Finding trans community online

I live in a fairly remote community of about 1200 people where I am the only transman (at least that I am, or my doctors are, aware of.) As such, I seek out my trans community online, and I value the friendships I’ve made even if I have yet to meet most of the folks I chat with. Via blogs, mailing lists, social networks and forums, I’ve found a community of great people who are on a similar path, and I’ve learned a ton through the information and experiences that are so graciously shared.

Trans Blogs

I really appreciate the trans blogging community, especially transition blogs where I can read about how others are going through transition. The blogs I frequent the most are listed in my blogroll below. Additionally, I maintain an aggregator at which helps me keep track of the latest posts on the Blogger blogs I follow (I do use Google Reader for reading RSS feeds but for business and non-transition personal use only.)

Also see: Blogs

Trans Mailing Lists

I also find mailing lists to be particularly helpful at keeping me connected. Here are the ones I am subscribed to:

The oldest general-topic FtM peer support forum online offering assistance, fellowship and info to FtM/MtM male-spectrum, transgendered, transsexual, intersexed, genderqueer and questioning individuals in a safe and supportive environment.

An extensive resource for info, photos, and research regarding surgery options for Female-to-Male transgendered persons. Surgeons are also on this list, though I have never seen one post. This list is strictly moderated, which I appreciate.

Offers support and open discussion of emotional, physical, psychological and financial issues facing FtMs  who are considering, undergoing, or have completed any FTM surgery. This list is another strictly moderated list.

This is a peer to peer discussion group on metoidioplasty procedures for FTMs. Very helpful and respectful posts, strictly moderated.

This is a local Vancouver, BC list for FTMs and FTM-questioning only. It’s quite active and focused.

Canadian Transexuals Fight For Rights or CTFFR
This list is a source for trans-related news stories, and has less of a focus on rights and policy making than I anticipated. Activity has decreased dramatically on this list since it started in 2004. Mostly transwomen it seems, yet a good resource for Canadian FTMs too.

A group dedicated to the health, welfare and legal/justice issues of the Canadian trans community. Lots of forwards and cross posts with the CTFFR list, and less focused than I had hoped. Not too much activity, mostly MTF.

Offer support, advocacy and information for transfolks in BC, but there is very little activity, and mostly MTF oriented.


Laid back group for Vancouver Island, BC transdudes. Really nice folks, however the messages are not protected (non-members can browse) which is a bit of an issue for me.  Light activity, mostly about get togethers, plus some Island trans events and topics.

Also see: – Finding Community Online Part 3: Mailing Lists

Trans Social Networks

There is a VERY active community of FTM vloggers on YouTube! I’m not subscribed to all of them, but browse my 230+ subscriptions to get a decent sampling.

The Men’s Room
This is one of many trans social networks that I have been popping up on ning. (I reserved the network but haven’t made any use of it yet.) I just joined The Men’s Room this week. It seems quite active and I instantly got some hello’s from folks who recognized me from my trans online activities. I’m looking forward to getting to know this network better.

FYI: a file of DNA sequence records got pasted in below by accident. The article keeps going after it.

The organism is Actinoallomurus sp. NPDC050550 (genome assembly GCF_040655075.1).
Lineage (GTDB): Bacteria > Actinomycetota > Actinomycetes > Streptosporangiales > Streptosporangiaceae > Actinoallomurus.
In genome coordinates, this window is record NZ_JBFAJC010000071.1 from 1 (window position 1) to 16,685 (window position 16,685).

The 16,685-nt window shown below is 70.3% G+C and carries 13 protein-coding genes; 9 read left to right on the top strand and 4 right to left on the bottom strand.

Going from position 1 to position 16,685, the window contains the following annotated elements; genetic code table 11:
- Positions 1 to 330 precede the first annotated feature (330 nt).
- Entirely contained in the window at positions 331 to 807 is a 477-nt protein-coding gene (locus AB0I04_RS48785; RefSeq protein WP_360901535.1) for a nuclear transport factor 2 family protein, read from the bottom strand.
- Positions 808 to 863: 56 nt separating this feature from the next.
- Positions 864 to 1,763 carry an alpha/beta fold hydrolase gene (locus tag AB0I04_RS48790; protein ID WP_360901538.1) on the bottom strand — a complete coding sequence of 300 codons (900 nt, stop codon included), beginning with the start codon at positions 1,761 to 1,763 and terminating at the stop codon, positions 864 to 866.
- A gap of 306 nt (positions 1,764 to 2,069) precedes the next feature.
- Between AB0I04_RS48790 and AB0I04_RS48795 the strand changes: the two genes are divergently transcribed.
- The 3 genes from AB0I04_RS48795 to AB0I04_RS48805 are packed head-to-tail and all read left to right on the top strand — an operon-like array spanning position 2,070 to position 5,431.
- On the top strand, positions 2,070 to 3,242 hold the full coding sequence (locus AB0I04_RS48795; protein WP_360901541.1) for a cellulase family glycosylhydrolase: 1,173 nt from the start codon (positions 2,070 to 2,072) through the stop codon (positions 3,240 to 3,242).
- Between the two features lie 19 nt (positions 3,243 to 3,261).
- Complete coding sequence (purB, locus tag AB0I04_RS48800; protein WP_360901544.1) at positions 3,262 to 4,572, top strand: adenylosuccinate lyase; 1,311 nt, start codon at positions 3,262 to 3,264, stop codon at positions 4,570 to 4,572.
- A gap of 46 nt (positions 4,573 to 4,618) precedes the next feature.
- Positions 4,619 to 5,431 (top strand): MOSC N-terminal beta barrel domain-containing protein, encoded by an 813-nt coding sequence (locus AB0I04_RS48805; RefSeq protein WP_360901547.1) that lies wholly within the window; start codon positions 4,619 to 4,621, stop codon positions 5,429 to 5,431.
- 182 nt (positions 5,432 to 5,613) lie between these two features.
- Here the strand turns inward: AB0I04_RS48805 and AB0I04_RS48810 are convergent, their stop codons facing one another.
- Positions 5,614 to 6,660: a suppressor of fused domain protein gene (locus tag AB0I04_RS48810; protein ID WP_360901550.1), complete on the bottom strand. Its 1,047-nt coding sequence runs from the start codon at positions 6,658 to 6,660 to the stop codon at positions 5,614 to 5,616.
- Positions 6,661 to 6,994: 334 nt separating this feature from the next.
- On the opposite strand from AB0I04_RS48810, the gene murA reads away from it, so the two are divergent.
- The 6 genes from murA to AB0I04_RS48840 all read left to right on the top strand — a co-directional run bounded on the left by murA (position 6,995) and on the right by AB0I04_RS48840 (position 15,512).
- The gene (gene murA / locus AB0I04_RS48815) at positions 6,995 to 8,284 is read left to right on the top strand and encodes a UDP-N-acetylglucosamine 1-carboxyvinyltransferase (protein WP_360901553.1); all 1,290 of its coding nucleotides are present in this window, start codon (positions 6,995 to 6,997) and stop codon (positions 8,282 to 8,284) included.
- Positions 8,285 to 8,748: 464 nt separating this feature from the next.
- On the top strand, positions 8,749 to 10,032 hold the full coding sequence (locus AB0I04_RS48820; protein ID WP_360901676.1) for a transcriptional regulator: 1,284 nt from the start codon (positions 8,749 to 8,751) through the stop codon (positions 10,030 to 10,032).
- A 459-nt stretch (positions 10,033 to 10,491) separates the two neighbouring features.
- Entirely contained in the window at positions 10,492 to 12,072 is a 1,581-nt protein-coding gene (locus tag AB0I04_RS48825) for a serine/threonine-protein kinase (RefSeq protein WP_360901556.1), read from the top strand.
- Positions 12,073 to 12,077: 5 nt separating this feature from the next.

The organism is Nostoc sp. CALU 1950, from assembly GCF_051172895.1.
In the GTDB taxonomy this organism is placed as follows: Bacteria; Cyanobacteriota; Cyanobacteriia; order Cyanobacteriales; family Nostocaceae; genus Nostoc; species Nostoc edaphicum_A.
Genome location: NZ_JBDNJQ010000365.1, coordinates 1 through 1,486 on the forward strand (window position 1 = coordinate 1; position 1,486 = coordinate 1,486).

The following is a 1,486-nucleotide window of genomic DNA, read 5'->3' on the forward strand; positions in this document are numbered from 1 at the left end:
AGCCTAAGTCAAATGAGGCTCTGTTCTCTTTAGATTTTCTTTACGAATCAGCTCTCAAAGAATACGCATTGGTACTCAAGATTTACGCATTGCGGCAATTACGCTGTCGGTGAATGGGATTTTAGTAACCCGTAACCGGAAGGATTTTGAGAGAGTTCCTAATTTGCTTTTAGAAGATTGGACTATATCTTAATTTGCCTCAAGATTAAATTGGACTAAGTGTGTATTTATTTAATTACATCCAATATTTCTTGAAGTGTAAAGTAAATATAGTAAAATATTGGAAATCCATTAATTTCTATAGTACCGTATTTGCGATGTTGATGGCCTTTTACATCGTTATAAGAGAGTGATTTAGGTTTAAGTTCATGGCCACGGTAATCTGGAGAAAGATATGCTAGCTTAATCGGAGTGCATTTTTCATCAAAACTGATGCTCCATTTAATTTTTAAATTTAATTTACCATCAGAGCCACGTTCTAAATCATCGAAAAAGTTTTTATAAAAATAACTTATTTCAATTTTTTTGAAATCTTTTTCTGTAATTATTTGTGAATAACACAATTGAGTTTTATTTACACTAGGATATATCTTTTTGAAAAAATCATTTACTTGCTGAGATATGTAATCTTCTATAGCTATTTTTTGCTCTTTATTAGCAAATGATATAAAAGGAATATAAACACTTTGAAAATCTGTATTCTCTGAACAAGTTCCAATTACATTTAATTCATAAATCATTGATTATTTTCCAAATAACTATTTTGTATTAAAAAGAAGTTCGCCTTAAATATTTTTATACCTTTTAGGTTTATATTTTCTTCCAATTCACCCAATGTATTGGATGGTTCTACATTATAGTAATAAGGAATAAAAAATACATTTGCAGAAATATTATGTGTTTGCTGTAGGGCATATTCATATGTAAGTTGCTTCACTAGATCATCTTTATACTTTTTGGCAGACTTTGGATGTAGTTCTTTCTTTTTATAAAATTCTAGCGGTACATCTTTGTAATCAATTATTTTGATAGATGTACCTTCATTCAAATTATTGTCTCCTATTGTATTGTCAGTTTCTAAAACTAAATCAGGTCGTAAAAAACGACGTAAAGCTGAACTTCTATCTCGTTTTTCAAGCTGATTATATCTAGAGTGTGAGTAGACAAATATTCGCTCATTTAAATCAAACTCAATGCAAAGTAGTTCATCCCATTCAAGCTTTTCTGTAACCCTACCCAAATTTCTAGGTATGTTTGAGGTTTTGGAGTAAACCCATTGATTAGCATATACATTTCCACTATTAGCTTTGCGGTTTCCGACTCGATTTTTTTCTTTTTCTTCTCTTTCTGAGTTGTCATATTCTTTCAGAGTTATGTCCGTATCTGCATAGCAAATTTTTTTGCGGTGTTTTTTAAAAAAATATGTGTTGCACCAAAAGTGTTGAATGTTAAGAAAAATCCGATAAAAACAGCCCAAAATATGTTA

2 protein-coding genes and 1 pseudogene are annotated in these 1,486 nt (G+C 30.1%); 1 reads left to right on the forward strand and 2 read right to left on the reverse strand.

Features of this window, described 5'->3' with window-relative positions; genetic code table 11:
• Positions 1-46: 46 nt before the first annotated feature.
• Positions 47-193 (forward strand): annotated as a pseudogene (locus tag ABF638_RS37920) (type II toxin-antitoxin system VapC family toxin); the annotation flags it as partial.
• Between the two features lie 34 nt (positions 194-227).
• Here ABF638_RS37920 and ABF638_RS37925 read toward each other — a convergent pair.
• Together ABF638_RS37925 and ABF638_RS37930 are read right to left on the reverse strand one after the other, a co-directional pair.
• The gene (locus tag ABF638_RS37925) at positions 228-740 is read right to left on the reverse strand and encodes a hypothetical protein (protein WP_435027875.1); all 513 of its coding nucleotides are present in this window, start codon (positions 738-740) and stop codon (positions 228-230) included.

Facebook Groups
I’m a member of a few trans groups on Facebook though I don’t really get involved. I’m a member of Transmen chill out group (which is a Facebook group for the vanislandudes mailing list), TransMen, and the Vancouver Trans Advocacy group.

Other social networks that I am not involved with include:

Also see: – Finding Community Online Part 2: Forums and Social Networks


This forum was started by some Vancouver guys so there is a nice BC focus, but it’s for FTMs worldwide. Good community.

What Is Gender?
I just found this one recently and I haven’t joined, but it looks fairly active.

Also see: – Finding Community Online Part 2: Forums and Social Networks


I haven’t attended any trans conferences yet, but I do regularly attend technical conferences related to my work. I rarely do any networking at those conferences though. I don’t attend the social events; I just go to the learning seminars and take my notes. I find it very rewarding though, and my skills always take off to a new level after a conference.

There is a list of some of the better known trans conferences listed in the links below my blog roll. I’m very happy to say that I have started doing some work lately for Gender Spectrum (the non-profit organization behind the Gender Spectrum Family and Gender Odyssey conferences in Seattle) so I imagine that I will attend Gender Odyssey in 2009.

Side note and plug: Gender Spectrum’s co-founder Stephanie Brill will be on 20/20 this Friday, November 14 @ 10pm EST talking with Barbara Walters about transgender families. They will explore an array of topics regarding transgender people’s many pathways to parenthood, societal stigma towards transgender families and the need to raise awareness and understanding.

This is just the tip of the iceberg! I am really thankful that I didn’t have to go through transition without the online trans community. I mean, how did people do this before information was accessible online?! I have so much respect for those pioneers.

Where do YOU find trans community online? What about offline?


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